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Gootube We Hardly Knew Ye

The news about Google being hit with a $1B lawsuit over copyright infringement throws a bit of a monkey wrench into the froth over Web 2.0 and user-generated (*cough* stolen) content. One envisions the superannuated CEO Sumner Redstone rising from a creaky rocking chair on the porch of his antebellum mansion, Viacom, and shaking his walking stick at those disrespectful upstarts in New Media.

He’s right, of course. They built their business on facilitating dissemination of copyrighted material (going so far as to helpfully transmute uploads into a standard format and slap their logo on it) and have been, for some reason, dragging their heels on setting up licensing deals. Mark Cuban, who has a dog or two in this fight, has been [practically lactating] over the news. But it’s also the talk of the town over on Mike Arrington’s [Techcrunch] and at [Scobleizer]. Aside from the 20-year-olds yelling “Fuck Viacom”, the consensus seems to be that Google will either settle or lose. The question is, why did the “geniuses” at Google allow it to come to this point?

For oh about… 3 seconds I considered taking down the YouTube videos I’ve used on this siite. I don’t want to be complicit in theft. But I’d much rather pay a nominal fee to host the videos. That I don’t have the option to do so points right back at those Stanford-minted geniuses at Google.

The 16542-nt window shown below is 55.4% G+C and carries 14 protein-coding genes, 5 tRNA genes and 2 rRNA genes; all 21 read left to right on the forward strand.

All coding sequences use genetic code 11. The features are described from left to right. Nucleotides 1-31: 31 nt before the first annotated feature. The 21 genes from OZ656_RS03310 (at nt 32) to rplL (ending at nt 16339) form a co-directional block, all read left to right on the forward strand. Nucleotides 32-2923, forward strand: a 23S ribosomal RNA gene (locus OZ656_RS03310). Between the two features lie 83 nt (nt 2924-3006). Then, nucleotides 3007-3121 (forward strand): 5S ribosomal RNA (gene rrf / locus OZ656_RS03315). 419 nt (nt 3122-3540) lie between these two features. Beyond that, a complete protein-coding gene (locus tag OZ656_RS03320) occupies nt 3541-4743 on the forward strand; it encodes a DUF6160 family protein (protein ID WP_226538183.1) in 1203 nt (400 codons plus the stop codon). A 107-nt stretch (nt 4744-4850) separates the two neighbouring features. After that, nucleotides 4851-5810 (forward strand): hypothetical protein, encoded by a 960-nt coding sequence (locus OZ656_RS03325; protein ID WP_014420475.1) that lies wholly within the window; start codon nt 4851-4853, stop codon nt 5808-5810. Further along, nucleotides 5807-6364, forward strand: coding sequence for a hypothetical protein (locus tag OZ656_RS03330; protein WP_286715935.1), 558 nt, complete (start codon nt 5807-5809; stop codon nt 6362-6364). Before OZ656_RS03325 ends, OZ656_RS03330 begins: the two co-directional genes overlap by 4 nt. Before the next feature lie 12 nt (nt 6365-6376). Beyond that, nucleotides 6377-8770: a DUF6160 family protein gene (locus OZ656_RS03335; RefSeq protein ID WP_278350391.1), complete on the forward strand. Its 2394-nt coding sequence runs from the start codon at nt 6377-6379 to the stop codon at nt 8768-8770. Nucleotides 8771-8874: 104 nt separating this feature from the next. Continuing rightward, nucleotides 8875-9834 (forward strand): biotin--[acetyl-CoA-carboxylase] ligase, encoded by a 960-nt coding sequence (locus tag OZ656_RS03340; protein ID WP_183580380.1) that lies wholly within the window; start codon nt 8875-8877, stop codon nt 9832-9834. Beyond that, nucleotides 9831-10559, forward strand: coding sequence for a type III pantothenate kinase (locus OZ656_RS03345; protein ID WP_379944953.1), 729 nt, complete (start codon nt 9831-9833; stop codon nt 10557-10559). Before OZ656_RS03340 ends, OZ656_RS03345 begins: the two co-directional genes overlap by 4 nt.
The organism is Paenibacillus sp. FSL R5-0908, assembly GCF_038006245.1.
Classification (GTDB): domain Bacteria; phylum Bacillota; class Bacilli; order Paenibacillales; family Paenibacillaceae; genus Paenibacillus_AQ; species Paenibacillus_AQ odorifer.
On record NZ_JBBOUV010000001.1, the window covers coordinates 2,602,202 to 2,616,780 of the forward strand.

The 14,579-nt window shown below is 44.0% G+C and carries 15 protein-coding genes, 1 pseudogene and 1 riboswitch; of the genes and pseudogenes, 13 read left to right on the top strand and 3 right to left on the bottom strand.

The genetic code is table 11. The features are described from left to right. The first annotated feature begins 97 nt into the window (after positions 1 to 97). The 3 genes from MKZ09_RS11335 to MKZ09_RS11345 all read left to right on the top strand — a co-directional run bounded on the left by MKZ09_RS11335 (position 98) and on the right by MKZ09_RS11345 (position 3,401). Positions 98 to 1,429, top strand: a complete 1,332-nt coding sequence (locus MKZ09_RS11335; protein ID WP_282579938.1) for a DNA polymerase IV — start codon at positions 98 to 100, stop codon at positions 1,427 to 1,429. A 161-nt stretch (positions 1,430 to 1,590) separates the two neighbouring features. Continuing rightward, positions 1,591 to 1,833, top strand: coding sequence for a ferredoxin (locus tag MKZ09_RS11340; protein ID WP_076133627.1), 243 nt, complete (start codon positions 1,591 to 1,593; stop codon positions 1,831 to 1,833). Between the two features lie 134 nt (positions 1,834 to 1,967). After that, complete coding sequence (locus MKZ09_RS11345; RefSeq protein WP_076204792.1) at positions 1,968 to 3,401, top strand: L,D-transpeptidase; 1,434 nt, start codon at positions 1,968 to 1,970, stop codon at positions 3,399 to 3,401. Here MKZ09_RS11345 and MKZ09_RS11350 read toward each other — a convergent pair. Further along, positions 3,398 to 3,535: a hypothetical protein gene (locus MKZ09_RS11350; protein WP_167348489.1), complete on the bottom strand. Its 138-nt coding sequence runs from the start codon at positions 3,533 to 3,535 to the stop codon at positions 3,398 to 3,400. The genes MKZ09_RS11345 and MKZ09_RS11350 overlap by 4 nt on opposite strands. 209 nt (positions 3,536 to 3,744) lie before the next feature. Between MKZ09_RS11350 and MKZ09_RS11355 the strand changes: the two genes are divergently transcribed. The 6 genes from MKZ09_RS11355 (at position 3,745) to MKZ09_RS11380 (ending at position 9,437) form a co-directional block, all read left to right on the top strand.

Another reason I’m glad I went to Columbia…

Microsoft Delivers News Network

Microsoft has delivered, on schedule no less, a new national [online network] for local news organizations to share and monetize locally-produced video. This is important. Local news organizations — real ones, not just the permed and puckered hacks in local “Eyewitness” TV package shows — now get to deliver quality video content directly to users and licensees on a global scale. A boost for local news, a black eye for Google’s video efforts and the timing may explain why Microsoft is suddenly aiming the [copyright gun] at the folks in Mountain View. The deal, which leverages MS back end tech and their MSN advertising platform, is a good example of how you partner with copyright owners to build a content network.